Christians who cling to their guns and whose first instinct when a tragedy like this happens is to say ‘but this wasn’t because of guns’ trouble me. I understand the desire to have a gun in the home for safety. But I also follow a God who called us to restore life to the world, who commands us to be peacemakers, who said ‘thou shalt not kill’ and ‘those who live by the sword will die by the sword’*. There are other ways to defend my family, and I will put my trust in God to be our ultimate shield without having to own something designed to kill.
Much of this comes down to tone, tenor and attitude. Whether a Christian owns a gun to protect their family is their own decision. But the way they approach that gun and speak about it can be chilling. Even though I think people have the right to a gun if they prove themselves trustworthy, I still get chills when I see Facebook friends post ads about their weapon’s power, or proudly talk how they just bought a new handgun — and look how awesome it is! These are Christians, people who identify as being pro-life, bragging about their weapon’s ability to kill, and often filled with macho bluster that seems to say “Jesus says love your enemy, but I’m ready to blow them away if I have to.” It’s dismaying — if you must own a gun, especially as a Christian, own one soberly and with regret that this world has brought you to this point. But Christian, never boast about a weapon that can kill, that is designed expressly for taking life, and that can do so effectively. Never be happy or proud to own an instrument of death. That power is a sober, sorrowful one to wield.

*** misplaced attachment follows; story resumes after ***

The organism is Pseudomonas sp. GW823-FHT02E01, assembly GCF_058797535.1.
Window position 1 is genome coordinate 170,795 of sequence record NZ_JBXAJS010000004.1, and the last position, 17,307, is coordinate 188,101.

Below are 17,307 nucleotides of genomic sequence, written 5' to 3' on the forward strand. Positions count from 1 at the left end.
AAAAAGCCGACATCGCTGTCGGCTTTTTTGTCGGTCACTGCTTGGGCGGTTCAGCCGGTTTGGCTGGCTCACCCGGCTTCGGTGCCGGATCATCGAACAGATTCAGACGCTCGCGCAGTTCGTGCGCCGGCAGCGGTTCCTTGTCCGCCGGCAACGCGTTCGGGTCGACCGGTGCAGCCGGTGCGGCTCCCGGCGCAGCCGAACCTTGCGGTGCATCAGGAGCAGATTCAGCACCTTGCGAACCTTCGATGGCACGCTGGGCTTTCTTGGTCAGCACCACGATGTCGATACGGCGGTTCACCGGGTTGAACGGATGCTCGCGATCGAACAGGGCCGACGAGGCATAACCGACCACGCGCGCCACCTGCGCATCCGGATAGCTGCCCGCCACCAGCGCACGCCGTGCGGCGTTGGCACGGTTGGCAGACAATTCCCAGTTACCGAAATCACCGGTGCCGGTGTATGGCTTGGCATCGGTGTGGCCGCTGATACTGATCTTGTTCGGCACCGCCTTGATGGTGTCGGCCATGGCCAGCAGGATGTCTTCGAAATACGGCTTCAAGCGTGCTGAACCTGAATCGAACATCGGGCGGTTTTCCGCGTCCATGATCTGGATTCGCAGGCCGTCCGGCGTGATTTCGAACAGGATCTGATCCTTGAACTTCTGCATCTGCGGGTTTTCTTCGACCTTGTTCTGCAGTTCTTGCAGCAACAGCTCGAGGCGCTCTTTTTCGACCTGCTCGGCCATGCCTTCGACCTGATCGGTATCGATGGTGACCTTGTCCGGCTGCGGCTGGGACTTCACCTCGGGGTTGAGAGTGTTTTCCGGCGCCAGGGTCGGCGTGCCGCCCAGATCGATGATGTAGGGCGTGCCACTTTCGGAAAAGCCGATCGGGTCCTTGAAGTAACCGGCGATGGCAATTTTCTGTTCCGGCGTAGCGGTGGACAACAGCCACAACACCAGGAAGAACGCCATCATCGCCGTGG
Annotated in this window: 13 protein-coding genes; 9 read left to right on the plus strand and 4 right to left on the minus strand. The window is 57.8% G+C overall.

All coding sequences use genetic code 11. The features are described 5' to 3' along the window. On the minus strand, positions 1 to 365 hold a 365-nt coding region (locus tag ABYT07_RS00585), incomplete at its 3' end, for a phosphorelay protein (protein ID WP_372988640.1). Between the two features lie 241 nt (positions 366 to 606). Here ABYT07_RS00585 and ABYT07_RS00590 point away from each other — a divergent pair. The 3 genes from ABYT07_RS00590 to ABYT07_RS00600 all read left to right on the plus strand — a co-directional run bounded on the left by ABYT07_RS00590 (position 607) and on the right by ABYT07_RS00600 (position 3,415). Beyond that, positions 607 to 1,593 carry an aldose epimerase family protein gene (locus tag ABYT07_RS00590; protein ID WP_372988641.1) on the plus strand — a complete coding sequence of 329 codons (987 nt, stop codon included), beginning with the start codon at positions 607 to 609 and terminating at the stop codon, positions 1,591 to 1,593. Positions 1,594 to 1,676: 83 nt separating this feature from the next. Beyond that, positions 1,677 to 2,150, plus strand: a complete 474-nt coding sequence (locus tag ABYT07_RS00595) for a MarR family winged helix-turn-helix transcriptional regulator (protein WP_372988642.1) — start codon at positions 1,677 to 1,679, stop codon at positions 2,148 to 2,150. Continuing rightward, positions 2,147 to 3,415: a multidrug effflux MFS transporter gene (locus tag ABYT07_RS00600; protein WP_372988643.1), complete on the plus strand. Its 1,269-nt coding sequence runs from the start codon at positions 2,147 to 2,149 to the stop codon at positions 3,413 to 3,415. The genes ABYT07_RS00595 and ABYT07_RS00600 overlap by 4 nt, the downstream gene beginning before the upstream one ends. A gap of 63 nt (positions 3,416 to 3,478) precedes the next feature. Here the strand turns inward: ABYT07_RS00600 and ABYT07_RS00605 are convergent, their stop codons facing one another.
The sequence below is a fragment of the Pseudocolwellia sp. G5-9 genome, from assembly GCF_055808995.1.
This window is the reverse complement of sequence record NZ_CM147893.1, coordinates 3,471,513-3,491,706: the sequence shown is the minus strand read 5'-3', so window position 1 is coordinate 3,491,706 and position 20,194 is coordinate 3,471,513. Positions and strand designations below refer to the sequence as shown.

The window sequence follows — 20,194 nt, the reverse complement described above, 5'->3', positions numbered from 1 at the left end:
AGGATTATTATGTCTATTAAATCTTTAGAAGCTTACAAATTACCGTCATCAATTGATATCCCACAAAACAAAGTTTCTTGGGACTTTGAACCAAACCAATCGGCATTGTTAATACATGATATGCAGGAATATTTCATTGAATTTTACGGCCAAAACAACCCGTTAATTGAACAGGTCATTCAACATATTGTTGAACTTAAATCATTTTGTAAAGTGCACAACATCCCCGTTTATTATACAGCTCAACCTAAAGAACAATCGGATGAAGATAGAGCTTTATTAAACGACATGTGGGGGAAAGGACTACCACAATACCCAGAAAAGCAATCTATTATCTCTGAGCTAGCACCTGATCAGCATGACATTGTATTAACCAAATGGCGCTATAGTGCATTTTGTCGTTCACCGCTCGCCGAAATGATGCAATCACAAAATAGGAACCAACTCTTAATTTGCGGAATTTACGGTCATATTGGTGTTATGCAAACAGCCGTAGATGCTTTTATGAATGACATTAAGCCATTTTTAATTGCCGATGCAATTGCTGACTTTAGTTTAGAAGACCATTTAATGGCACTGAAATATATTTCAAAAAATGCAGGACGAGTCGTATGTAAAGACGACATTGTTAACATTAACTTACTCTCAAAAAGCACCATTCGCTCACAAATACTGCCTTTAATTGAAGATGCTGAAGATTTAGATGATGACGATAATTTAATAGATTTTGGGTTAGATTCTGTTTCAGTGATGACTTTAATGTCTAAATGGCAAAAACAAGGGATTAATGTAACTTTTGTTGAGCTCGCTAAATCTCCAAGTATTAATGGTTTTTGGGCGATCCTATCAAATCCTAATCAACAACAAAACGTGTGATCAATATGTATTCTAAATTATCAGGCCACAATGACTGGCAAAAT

It also bothers me because so much of the reason people want to have a gun comes down to fear and control. They want to have the say when they die, not some punk on the corner. They’re afraid for their safety. Often, they’re afraid of “the other.” And these are not traits that should be said of Christians. We don’t control our fate — we trust God that we will follow Him, live faithfully, and He will either protect us or bring us home. We don’t fear for our lives — we know death brings us to Christ and we know we’re protected by the sovereignty of God. And we don’t fear the other. We love them. We pray for them. We show them Christ, even if that means we lay down our right to take their lives.
Guns aren’t the only reason this week’s tragedy happened. But his ability to legally get a gun — even with such an alarming record — is what made it possible for the shooter to carry it out. Yes, there are other factors that must be addressed in tandem before we can even hope to find an end to this plague — we have to address terrorism, we have to address hate, and we have to address the anger and outrage that seep in every interaction. And Christians, as people who believe it is their job to push back the effects of the fall and model the beauty of Christ to the world, necessarily must take the lead in these areas. But I believe we also must be willing to lay down our guns and say that the people of Christ will no longer depend on instruments of death for our protection. We will rest not in our firearms, but in the arms of the Giver of Life.
*Yes, I realize Christ also at one point advised his disciples to buy a sword. I don’t think the Bible can be used as pro or against owning a gun. But I think Jesus’ attitude toward violence and retaliation speak volumes about what our attitude should be about these things.